Investment Company

12.5

5.2  

10.2   

1,166 

1,934

0.2%

Sekisui Jushi*

Asset-backed Company

0.1

n/a 

1.3   

596 

601

0.1%

Total equity investments

 

 

 

 

826,405 

990,265

96.1%

Total investments

 

 

 

 

826,405 

990,265

96.1%

Net current assets

 

 

 

 

 

40,576

3.9%

Total assets less current liabilities

 

 

 

 

 

1,030,841

100.0%

 

* Constituent of Japanese Special Situations basket.

1 Internal rate of return. Calculated from inception of British Empire's investment. Refer to Glossary below for further details.

2 Return on investment. Calculated from inception of British Empire's investment. Refer to Glossary below for further details.

3 Cost. Refer to Glossary below for further details.

4 ROIs and IRRs for Vietnam Phoenix Class 'C' include the returns for the predecessor investment in DWS Vietnam and the now-exited spin-off investment in Vietnam Phoenix Class 'B'.

INVESTMENT REVIEW/ INVESTMENT MANAGER'S REVIEW

 

 

OVERVIEW OF AVI'S INVESTMENT PHILOSOPHY

 

British Empire is managed by Asset Value Investors Limited.

 

The aim of AVI is to deliver superior investment returns. AVI specialises in investing in securities that for a number of reasons may be selling on anomalous valuations.

 

AVI's investment philosophy is to:

 

1

IDENTIFY GOOD QUALITY UNDERLYING ASSETS WITH APPRECIATION POTENTIAL AT COMPELLING VALUATIONS.

There are many companies trading at discounts to net asset value. Our aim is to identify companies that own attractive businesses where there is not only a wide discount, but also where we consider there to be a reasonable likelihood of those businesses appreciating in value.

 

2

INVEST IN COMPANIES TRADING AT DISCOUNTS TO NET ASSET VALUE.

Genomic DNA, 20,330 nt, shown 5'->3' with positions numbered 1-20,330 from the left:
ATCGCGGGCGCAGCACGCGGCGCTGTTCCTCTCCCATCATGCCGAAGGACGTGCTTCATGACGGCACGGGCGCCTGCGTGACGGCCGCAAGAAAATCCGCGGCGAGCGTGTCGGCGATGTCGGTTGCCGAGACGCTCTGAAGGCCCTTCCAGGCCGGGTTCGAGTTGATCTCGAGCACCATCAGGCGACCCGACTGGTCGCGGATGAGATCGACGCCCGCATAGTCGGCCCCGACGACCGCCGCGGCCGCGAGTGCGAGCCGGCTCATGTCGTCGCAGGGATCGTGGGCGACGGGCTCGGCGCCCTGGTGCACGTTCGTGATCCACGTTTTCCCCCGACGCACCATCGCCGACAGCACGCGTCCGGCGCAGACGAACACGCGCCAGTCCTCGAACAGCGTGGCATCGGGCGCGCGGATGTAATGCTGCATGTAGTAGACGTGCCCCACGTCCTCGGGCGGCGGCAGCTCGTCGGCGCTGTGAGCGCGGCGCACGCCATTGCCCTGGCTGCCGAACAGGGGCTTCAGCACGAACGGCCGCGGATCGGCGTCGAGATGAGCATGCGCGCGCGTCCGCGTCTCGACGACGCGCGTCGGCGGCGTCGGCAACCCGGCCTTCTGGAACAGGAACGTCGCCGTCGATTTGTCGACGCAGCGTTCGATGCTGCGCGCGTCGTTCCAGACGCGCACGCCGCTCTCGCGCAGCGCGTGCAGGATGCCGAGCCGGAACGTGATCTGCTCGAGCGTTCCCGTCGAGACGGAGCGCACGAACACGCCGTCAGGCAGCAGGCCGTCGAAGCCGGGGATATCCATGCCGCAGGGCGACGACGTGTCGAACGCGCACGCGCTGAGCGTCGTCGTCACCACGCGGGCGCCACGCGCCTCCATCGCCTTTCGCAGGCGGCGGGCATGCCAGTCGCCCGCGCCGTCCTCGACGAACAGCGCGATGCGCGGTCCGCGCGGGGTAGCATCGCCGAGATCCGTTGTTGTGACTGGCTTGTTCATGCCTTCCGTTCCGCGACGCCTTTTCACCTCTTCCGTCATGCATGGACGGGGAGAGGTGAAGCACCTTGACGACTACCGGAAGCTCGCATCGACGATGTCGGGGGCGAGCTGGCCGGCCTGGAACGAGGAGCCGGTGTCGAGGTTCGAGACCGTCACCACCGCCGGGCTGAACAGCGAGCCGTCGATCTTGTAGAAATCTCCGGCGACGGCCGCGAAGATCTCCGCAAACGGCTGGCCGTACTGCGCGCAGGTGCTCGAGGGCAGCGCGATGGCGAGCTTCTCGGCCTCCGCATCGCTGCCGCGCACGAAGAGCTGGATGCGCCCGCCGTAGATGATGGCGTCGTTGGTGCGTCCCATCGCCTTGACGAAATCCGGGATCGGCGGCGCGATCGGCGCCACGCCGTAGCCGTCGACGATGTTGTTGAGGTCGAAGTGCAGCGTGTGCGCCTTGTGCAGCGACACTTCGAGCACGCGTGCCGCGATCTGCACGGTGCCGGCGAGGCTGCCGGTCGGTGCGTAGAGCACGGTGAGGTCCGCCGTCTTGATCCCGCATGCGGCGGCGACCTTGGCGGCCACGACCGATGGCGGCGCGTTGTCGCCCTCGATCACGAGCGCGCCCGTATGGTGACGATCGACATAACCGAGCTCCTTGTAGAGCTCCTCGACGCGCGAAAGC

Our focus is to find listed companies that own assets such as listed securities, property, cash and other businesses. We then estimate the value of all of those assets. After deducting any liabilities such as debt or pension liabilities, we arrive at an estimate of net asset value for that company. We will consider investing in companies where the discount between the current share price and our estimate of the value of that business is wide.

 

3

LOOK FOR EVENTS TO NARROW DISCOUNTS.

Once we find a good quality business on an attractive valuation, we then consider whether it is likely that the discount will narrow. Many companies trade at a discount for a reason and if that reason persists, then the discount may persist. Catalysts differ for the various types of company in which we invest. For example, in the case of a closed-end fund, where we are a large shareholder we can influence a board to pursue a strategy for discount narrowing. In the case of a family controlled company, we would rely on the family to be the activist. Our analysis would involve trying to understand the interests and objectives of the controlling shareholder, and whether our interests were aligned with theirs.

 

4

FOCUS ON BALANCE SHEET STRENGTH.

Debt works very well when markets are appreciating. However, debt can also destroy a lot of value when markets are falling and the business environment for a particular company deteriorates. We consider very carefully the balance sheet strength of the companies in which we invest. Factors which we look at include the actual quantum of debt relative to the assets of the companies, the maturity profile of the debt and the cashflows that the businesses generate.

 

5

FOCUS ON BOTTOM-UP STOCK PICKING.